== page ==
EagleTribune.com, North Andover, MA

November 8, 2012

Football a shared passion for Pinkerton's Bernaiche duo

Football a shared passion for Pinkerton's Bernaiche duo

Off Tackle David Willis
The Eagle-Tribune

---- — DERRY — If there were any lingering questions about whether Pinkerton senior lineman Jake Bernaiche received any breaks from his father, Astros line coach Dave Bernaiche, the crowd at the team’s victory over Brockton last month received a clear answer.

No way.

“Against Brockton I messed up a kickout block and he was screaming his head off at me on the sidelines,” said Jake. “I’ll tell you, I didn’t mess that rule up again!”

When the often boisterous Bernaiche men are together on the gridiron, voices are going to be raised. But they wouldn’t trade the occasional confrontation for anything in the world.

“There are some very awkward car rides home because I don’t hold anything back,” Dave said with a chuckle. “Sometimes he has to hear what he did wrong on the way home. A lot of times, I am harder on him than anyone.

“But people think because I am so gruff on the football field that I am always tough on him. But we are very, very close. Soon he will be off to college and the ties will have to be cut, which will be tough. So I am really glad I’ve been able to share this time with Jake on the football field.”

Tomorrow afternoon, the father and son will look to extend their player/coach relationship one more week, as their No. 2 Astros host No. 3 Nashua South in the New Hampshire Division 1 semifinals at 1 p.m. The winner earns a berth in next Saturday’s title game.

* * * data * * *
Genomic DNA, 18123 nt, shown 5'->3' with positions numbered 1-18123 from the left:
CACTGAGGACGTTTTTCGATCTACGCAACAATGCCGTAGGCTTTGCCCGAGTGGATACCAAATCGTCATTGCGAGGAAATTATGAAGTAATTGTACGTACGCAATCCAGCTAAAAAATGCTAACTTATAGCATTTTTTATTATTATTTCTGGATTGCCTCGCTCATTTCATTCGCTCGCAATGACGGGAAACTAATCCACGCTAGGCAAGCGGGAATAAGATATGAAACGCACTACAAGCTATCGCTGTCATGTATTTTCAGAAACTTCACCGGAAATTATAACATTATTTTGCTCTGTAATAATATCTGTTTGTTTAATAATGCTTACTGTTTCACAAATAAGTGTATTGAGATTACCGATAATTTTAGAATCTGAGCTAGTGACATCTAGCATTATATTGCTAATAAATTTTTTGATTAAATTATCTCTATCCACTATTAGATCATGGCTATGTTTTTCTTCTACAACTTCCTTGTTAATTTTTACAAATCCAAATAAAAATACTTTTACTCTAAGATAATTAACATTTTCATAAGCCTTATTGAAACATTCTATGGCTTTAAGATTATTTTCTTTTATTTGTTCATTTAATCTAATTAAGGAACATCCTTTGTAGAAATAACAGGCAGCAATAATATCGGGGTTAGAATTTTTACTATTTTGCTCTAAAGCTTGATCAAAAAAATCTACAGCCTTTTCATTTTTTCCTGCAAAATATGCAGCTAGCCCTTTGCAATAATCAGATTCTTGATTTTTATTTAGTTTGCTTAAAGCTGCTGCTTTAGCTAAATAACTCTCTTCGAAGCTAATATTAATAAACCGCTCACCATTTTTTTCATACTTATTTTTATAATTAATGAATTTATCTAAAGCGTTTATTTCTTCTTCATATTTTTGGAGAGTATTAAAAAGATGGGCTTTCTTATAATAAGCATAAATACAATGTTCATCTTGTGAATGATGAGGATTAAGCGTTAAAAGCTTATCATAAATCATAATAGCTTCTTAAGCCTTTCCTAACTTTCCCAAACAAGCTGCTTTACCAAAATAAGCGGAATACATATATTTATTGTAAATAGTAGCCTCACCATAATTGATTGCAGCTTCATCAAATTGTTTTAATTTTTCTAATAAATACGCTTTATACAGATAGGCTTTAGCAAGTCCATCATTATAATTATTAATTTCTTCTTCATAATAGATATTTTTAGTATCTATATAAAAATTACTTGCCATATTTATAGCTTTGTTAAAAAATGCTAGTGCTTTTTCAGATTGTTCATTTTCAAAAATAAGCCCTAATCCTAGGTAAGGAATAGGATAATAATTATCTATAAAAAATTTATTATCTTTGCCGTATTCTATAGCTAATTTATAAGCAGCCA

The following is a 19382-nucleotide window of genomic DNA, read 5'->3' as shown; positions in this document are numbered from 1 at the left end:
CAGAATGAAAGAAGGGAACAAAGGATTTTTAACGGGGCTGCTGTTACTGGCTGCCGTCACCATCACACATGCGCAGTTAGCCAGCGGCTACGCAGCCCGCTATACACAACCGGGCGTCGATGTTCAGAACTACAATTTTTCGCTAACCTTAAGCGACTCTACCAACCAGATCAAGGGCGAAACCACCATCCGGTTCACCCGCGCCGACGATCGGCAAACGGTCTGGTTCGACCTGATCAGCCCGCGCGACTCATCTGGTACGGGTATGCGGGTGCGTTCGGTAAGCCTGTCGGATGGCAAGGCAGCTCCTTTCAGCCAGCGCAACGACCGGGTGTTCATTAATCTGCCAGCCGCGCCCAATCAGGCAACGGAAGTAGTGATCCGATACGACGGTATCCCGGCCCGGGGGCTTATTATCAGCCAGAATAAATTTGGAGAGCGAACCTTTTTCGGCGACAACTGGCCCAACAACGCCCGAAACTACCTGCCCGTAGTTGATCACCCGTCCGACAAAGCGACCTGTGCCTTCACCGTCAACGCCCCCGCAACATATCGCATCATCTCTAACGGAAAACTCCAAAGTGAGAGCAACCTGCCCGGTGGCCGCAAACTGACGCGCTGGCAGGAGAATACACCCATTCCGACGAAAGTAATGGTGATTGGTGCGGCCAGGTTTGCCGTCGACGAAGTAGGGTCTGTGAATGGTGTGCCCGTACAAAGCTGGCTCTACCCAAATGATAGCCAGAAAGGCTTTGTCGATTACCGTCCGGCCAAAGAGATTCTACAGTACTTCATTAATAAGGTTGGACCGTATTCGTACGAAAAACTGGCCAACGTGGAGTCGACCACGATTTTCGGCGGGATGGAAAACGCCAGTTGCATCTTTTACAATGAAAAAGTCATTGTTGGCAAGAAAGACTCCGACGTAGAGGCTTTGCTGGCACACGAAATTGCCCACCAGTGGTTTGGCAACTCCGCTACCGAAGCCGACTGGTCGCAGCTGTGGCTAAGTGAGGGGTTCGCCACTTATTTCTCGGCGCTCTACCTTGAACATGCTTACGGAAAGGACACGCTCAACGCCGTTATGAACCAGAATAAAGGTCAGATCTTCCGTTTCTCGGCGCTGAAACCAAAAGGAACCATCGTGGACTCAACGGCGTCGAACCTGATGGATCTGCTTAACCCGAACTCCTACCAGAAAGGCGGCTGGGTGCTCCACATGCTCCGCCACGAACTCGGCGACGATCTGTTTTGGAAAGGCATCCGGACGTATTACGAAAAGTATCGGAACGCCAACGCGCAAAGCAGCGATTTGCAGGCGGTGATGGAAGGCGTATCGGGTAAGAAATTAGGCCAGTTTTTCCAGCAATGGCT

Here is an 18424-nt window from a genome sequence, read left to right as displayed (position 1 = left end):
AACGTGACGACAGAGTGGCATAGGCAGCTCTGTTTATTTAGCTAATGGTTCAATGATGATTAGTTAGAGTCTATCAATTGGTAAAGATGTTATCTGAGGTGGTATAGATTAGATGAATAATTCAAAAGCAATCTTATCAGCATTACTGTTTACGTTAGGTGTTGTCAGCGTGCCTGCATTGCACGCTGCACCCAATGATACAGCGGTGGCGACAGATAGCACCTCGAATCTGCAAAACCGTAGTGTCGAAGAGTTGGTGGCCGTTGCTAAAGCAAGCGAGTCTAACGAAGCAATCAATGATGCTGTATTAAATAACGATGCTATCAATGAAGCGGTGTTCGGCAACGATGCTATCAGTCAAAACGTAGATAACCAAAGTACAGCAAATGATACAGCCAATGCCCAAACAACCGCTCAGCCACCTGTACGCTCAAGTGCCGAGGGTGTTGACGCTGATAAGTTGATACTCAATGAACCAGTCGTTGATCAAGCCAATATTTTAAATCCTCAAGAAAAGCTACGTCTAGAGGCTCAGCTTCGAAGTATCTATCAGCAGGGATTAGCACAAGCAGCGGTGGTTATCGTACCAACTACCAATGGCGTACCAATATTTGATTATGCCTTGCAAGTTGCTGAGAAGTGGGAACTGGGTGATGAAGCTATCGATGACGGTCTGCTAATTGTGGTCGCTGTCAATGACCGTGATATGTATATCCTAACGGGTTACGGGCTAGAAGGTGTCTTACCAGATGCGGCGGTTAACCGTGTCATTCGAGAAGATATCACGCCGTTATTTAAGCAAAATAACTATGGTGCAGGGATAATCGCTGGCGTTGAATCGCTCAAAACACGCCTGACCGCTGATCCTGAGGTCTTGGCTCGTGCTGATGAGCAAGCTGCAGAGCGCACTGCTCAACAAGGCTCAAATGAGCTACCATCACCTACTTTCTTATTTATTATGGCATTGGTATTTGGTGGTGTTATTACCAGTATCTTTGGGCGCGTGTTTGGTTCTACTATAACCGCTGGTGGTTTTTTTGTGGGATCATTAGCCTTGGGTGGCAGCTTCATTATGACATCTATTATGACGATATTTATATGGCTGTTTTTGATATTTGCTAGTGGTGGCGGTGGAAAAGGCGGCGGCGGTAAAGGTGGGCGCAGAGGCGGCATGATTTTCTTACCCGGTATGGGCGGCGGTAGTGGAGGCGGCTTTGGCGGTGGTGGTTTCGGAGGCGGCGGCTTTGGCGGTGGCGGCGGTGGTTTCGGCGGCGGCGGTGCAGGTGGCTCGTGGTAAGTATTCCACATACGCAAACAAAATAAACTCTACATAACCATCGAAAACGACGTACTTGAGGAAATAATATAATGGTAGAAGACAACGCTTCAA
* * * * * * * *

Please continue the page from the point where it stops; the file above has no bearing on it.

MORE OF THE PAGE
“He yells at me all the time,” said Jake, a quad-captain. “So that means he teats me like everyone else. But I have loved having my dad as a coach. I really appreciate him doing everything he has for me over the years.”

Like his son, Dave Bernaiche was a high school lineman, playing guard and linebacker at Trinity (class of 1981). He then had stints coaching at Manchester and Concord with five years as a referee thrown in.

So when his son became interested in playing football, Dave knew he wanted to coach him. After working with him in youth football, including time with the Derry Wolverines, Dave joined Pinkerton as the line coach when Jake was a freshman for the Astros.

“I was coach before Jake was born so it wasn’t his decision,” Dave joked. “I made the decision right away that I wouldn’t treat Jake any different. A lot of times, people don’t think I tell him when he does good things because people only see me letting him have it. But I do, just it’s off the field.”

While there was the occasional teasing from players early on, the family connection was quickly respected by Jake’s teammates.

“Sometimes they gave me trouble,” said Jake. “That comes with the whole deal. But he has been coaching me since I was little, so I am used to it. It was never a problem.”

While the intense Dave has been known to be tough on his son on the field, he has never had to push Jake to focus on the sport they love.